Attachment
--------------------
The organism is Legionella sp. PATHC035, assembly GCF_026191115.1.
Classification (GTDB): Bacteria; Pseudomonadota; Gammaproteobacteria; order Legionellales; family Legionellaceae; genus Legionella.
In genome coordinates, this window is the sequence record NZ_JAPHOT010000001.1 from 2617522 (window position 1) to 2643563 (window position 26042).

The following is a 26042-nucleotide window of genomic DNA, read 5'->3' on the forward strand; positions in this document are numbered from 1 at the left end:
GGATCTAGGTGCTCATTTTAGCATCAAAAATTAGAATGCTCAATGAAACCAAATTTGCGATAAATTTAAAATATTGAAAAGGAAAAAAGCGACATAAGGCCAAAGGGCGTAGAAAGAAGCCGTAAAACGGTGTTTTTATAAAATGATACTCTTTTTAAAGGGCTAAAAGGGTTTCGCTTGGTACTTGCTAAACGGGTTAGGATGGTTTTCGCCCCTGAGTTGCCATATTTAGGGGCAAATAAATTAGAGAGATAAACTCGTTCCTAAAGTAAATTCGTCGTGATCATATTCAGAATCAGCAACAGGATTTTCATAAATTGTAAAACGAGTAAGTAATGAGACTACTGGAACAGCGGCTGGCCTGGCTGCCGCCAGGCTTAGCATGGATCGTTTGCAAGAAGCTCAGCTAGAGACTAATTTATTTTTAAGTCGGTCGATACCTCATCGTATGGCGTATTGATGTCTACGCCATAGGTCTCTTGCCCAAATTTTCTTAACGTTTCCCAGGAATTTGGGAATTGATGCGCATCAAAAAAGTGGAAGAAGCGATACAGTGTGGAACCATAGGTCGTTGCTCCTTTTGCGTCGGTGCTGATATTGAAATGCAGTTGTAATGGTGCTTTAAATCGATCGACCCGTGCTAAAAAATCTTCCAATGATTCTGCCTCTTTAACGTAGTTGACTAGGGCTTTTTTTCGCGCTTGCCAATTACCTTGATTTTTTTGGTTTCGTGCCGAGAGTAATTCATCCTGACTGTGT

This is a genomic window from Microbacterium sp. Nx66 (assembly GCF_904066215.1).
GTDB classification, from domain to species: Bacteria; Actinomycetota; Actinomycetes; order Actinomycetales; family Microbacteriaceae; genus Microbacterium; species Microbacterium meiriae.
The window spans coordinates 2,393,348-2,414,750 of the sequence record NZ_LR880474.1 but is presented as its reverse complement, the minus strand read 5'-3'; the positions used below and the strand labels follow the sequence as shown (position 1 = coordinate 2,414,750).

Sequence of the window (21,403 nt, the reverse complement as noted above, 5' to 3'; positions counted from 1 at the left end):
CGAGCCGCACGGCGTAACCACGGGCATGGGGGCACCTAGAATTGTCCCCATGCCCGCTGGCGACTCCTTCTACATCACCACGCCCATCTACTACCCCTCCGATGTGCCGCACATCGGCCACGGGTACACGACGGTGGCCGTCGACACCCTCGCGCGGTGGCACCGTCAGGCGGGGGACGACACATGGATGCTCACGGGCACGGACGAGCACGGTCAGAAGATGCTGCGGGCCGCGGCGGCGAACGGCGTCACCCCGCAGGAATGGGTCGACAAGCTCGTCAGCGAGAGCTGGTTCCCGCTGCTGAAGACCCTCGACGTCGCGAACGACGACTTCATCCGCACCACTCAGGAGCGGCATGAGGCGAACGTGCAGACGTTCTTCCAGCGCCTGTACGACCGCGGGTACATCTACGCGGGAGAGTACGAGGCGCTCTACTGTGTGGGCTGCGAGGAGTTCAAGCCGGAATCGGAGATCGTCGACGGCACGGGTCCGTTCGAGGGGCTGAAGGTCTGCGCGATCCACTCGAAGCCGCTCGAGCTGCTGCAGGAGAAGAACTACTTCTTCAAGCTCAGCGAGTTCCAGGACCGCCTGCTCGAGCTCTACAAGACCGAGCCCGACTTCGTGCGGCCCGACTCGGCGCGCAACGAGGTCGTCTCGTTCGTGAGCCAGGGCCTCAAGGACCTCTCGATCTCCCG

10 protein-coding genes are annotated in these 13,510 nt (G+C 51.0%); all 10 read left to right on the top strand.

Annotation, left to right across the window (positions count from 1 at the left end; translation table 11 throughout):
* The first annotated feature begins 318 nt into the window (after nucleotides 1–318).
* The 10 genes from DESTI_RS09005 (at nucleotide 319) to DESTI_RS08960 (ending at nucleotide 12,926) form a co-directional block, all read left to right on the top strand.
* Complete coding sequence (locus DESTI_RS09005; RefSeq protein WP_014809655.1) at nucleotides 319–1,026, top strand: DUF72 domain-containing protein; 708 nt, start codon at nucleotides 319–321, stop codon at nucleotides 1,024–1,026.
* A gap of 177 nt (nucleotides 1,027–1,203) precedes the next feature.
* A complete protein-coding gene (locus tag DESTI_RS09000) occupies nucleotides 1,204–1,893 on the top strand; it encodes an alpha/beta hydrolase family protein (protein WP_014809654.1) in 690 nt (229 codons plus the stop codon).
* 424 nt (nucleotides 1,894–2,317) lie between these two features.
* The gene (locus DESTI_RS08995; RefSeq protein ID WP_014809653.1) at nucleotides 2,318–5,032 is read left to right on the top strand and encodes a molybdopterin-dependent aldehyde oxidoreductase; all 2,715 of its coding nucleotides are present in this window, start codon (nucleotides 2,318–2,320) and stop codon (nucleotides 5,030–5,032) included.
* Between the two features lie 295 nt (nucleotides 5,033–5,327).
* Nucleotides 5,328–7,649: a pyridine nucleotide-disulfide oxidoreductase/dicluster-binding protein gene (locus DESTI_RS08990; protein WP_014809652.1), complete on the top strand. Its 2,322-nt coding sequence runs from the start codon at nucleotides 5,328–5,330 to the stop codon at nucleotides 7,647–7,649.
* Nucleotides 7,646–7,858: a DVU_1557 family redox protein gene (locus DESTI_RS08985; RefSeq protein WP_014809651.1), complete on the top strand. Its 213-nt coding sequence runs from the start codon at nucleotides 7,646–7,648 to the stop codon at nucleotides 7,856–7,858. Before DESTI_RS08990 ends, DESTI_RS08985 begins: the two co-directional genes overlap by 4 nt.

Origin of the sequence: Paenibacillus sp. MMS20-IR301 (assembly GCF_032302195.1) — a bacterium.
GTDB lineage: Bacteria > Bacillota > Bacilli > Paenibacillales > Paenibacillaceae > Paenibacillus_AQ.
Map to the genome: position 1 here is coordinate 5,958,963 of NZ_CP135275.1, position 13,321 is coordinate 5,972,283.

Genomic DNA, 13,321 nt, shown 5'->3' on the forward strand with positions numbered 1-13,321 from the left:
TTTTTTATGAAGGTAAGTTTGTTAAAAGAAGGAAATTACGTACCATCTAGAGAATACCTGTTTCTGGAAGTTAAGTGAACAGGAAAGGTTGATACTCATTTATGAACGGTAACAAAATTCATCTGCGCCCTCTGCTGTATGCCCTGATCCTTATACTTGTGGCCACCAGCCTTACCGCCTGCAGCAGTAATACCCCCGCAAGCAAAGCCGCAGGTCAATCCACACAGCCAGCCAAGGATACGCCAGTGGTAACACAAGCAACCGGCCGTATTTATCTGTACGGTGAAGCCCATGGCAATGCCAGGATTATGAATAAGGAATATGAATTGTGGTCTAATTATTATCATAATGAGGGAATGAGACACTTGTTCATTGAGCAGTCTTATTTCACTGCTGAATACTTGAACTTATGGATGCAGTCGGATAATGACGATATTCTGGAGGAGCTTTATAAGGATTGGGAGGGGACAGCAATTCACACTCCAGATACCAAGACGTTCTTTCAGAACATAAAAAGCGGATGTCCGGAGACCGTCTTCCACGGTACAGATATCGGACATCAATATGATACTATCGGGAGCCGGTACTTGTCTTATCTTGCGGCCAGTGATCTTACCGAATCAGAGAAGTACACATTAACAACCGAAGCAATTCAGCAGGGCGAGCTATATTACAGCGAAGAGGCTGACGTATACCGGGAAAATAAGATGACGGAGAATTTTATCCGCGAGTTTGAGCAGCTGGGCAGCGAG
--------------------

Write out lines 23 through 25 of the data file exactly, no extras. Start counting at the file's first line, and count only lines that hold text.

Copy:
Origin of the sequence: Paenibacillus sp. MMS20-IR301 (assembly GCF_032302195.1) — a bacterium.
GTDB lineage: Bacteria > Bacillota > Bacilli > Paenibacillales > Paenibacillaceae > Paenibacillus_AQ.
Map to the genome: position 1 here is coordinate 5,958,963 of NZ_CP135275.1, position 13,321 is coordinate 5,972,283.